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noizex

Destroying reference counted objects immediately

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Hello,

I've run into weird ownership / object lifetime problem. My classes look as follow:

shared abstract class Object: IScriptObjectInterface
{
    // common "game object" functionality proxied to C++ side object
}

class Item: Object
{
    Transform@ transform;
    Mesh@ mesh;
}

class Monster: Object
{
    Transform@ transform;
    SkinnedMesh@ skinnedMesh;
}

Now, I'd like to be able to force destroy my game object. This poses several problems, one of them being - script objects are naturally reference counted, so destruction of object happens 

a) When no other objects reference that object

b) Garbage Collector runs and destroys the object

Now, composable objects like Transform, Mesh, SkinnedMesh are created on C++ side in a very optimized structure and are as much decoupled from game object as possible - to a point where game object is not needed to render Mesh instances, just mere presence in a container holding all meshes is enough. This means that object which has a reference to Mesh@ will keep that Mesh alive, and that object which I want to destroy does not have a deterministic destruction time because it may be destroyed sometime later. This means that object may be "destoyed" and unreferenced from world object list, but it will hold references to Mesh, SkinnedMesh, Physics etc. which will still exist (as they're refcounted too) meaning they'll be simulated, rendered etc.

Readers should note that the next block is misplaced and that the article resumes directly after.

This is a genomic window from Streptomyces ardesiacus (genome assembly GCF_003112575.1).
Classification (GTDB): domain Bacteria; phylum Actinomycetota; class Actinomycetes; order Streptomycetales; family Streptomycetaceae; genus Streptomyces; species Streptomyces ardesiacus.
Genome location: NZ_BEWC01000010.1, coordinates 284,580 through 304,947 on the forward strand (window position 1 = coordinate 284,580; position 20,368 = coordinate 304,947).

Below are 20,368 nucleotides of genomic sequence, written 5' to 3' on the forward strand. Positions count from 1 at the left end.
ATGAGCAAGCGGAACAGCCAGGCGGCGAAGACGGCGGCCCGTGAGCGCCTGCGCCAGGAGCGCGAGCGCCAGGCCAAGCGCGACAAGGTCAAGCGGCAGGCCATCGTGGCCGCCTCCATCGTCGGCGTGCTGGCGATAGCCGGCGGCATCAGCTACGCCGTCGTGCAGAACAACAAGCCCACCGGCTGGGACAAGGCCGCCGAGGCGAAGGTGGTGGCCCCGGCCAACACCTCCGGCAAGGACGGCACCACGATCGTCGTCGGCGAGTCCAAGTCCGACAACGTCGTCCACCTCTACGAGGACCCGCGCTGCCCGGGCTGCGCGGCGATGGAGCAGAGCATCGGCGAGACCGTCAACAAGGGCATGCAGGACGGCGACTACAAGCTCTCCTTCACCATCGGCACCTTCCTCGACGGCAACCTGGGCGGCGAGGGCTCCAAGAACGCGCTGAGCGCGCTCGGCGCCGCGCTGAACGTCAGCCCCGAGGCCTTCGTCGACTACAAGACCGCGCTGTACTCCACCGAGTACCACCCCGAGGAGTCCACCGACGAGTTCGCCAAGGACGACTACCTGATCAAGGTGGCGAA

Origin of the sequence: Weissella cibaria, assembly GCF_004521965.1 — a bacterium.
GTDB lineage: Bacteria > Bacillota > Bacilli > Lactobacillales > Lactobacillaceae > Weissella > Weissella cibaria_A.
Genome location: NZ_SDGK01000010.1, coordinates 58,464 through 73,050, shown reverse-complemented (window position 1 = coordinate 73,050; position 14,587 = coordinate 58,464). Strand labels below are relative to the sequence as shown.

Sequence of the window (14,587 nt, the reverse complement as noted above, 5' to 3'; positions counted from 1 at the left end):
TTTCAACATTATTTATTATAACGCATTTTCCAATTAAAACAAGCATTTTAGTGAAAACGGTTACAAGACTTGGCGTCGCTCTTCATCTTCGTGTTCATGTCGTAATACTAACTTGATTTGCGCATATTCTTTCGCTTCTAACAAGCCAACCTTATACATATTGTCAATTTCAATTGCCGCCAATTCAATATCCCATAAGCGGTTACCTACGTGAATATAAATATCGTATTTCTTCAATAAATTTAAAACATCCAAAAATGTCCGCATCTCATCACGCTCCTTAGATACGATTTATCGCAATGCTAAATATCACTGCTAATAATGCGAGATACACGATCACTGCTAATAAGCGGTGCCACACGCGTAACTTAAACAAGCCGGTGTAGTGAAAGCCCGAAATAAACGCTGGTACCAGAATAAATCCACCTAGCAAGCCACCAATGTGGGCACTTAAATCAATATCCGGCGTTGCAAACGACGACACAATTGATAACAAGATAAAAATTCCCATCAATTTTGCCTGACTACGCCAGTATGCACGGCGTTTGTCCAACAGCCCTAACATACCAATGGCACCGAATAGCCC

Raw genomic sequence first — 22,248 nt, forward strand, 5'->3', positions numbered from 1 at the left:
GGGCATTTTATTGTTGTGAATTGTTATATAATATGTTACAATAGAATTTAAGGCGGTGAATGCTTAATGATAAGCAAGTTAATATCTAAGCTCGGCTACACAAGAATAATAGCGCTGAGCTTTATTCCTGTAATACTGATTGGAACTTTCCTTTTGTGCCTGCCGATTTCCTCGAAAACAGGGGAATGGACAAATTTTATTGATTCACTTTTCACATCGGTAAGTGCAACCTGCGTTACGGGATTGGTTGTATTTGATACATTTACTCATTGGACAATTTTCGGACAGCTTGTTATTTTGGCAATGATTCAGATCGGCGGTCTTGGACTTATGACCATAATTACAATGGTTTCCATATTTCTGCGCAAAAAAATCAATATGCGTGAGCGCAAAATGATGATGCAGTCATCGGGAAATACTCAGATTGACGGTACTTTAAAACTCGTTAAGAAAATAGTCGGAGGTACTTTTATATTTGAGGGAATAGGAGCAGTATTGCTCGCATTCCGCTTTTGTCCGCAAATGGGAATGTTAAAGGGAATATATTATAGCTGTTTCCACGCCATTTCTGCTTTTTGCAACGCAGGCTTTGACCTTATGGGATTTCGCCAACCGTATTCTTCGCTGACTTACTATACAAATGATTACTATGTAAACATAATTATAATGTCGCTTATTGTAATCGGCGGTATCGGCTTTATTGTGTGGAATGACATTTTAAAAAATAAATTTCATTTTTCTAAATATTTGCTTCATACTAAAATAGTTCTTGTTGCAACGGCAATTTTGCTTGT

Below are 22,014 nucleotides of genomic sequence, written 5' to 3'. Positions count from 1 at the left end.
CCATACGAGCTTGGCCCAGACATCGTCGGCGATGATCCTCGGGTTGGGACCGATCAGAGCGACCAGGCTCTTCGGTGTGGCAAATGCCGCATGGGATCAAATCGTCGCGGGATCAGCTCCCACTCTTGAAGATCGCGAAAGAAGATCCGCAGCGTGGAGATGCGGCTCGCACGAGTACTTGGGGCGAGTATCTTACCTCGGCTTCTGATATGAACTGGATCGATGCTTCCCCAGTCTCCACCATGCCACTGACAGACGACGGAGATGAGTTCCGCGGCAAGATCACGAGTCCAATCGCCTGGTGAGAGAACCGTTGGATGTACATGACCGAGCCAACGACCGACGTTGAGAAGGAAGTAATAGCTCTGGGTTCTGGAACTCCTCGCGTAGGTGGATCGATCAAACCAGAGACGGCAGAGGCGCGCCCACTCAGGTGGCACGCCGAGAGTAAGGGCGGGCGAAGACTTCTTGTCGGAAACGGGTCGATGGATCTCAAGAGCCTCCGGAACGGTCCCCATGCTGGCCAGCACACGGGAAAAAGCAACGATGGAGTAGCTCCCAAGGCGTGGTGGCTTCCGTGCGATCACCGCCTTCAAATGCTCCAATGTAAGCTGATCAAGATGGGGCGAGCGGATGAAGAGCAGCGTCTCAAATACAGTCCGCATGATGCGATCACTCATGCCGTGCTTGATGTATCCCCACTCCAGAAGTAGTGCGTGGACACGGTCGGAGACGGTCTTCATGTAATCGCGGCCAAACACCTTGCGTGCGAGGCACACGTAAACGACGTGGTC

I have no idea how to solve this problem, every time I try some approach I run into some deadly reference dependency. 

One idea I had is to let these objects stay in the container, so Mesh will be in all_meshes on C++ side, but it will be `mesh.render = false` which can be sorted and processed probably fast enough. But ideal solution would be to be able to destroy object as soon as no references point to it without waiting for Garbage Collector run - I tried searching the docs and I see no way to make the object instantly call it's destructor once refcount reaches 1 (means GC is the only reference keeper). I don't intend on holding onto references in other objects, and if so I'll be using weak_ptr, so this means there should be no circular references and object should be safely destroyed ASAP, not sometime in the future. Any idea how to achieve this scenario and/or how to solve above problem of object lifecycle?